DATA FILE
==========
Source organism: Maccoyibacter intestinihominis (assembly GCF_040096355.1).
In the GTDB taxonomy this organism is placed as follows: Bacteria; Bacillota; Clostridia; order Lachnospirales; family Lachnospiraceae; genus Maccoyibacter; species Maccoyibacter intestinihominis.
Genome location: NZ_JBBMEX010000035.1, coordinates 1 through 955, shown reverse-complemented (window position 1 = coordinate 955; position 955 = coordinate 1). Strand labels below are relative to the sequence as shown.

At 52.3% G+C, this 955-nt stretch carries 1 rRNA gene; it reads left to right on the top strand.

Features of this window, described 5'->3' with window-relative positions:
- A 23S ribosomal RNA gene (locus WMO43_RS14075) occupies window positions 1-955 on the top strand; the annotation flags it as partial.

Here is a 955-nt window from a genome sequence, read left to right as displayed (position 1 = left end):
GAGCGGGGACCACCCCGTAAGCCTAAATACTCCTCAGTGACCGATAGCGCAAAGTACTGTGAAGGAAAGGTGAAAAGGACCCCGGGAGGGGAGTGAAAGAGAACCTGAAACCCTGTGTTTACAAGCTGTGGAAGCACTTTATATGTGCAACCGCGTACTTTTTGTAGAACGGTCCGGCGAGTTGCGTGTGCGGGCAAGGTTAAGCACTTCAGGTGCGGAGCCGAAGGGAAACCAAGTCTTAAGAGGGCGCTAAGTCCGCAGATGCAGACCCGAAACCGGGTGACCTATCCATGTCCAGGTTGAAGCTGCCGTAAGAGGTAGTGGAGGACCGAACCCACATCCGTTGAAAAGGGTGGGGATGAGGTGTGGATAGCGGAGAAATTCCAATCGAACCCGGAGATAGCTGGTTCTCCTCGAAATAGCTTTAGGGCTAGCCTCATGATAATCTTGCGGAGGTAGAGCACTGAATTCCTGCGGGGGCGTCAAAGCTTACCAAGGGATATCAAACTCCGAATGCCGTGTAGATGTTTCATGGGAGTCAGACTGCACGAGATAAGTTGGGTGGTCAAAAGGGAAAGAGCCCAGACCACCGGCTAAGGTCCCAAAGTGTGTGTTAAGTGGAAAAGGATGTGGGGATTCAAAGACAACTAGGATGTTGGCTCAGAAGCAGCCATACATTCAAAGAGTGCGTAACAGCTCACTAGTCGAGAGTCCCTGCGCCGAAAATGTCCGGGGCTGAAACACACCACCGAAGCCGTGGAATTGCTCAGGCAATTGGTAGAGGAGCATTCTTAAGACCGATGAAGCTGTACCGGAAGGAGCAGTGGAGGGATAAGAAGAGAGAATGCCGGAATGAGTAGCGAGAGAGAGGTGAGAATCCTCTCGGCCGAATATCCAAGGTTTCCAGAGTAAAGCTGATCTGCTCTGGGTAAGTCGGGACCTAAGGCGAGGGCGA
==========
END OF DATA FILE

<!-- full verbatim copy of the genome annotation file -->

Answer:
Source organism: Maccoyibacter intestinihominis (assembly GCF_040096355.1).
In the GTDB taxonomy this organism is placed as follows: Bacteria; Bacillota; Clostridia; order Lachnospirales; family Lachnospiraceae; genus Maccoyibacter; species Maccoyibacter intestinihominis.
Genome location: NZ_JBBMEX010000035.1, coordinates 1 through 955, shown reverse-complemented (window position 1 = coordinate 955; position 955 = coordinate 1). Strand labels below are relative to the sequence as shown.

At 52.3% G+C, this 955-nt stretch carries 1 rRNA gene; it reads left to right on the top strand.

Features of this window, described 5'->3' with window-relative positions:
- A 23S ribosomal RNA gene (locus WMO43_RS14075) occupies window positions 1-955 on the top strand; the annotation flags it as partial.

Here is a 955-nt window from a genome sequence, read left to right as displayed (position 1 = left end):
GAGCGGGGACCACCCCGTAAGCCTAAATACTCCTCAGTGACCGATAGCGCAAAGTACTGTGAAGGAAAGGTGAAAAGGACCCCGGGAGGGGAGTGAAAGAGAACCTGAAACCCTGTGTTTACAAGCTGTGGAAGCACTTTATATGTGCAACCGCGTACTTTTTGTAGAACGGTCCGGCGAGTTGCGTGTGCGGGCAAGGTTAAGCACTTCAGGTGCGGAGCCGAAGGGAAACCAAGTCTTAAGAGGGCGCTAAGTCCGCAGATGCAGACCCGAAACCGGGTGACCTATCCATGTCCAGGTTGAAGCTGCCGTAAGAGGTAGTGGAGGACCGAACCCACATCCGTTGAAAAGGGTGGGGATGAGGTGTGGATAGCGGAGAAATTCCAATCGAACCCGGAGATAGCTGGTTCTCCTCGAAATAGCTTTAGGGCTAGCCTCATGATAATCTTGCGGAGGTAGAGCACTGAATTCCTGCGGGGGCGTCAAAGCTTACCAAGGGATATCAAACTCCGAATGCCGTGTAGATGTTTCATGGGAGTCAGACTGCACGAGATAAGTTGGGTGGTCAAAAGGGAAAGAGCCCAGACCACCGGCTAAGGTCCCAAAGTGTGTGTTAAGTGGAAAAGGATGTGGGGATTCAAAGACAACTAGGATGTTGGCTCAGAAGCAGCCATACATTCAAAGAGTGCGTAACAGCTCACTAGTCGAGAGTCCCTGCGCCGAAAATGTCCGGGGCTGAAACACACCACCGAAGCCGTGGAATTGCTCAGGCAATTGGTAGAGGAGCATTCTTAAGACCGATGAAGCTGTACCGGAAGGAGCAGTGGAGGGATAAGAAGAGAGAATGCCGGAATGAGTAGCGAGAGAGAGGTGAGAATCCTCTCGGCCGAATATCCAAGGTTTCCAGAGTAAAGCTGATCTGCTCTGGGTAAGTCGGGACCTAAGGCGAGGGCGA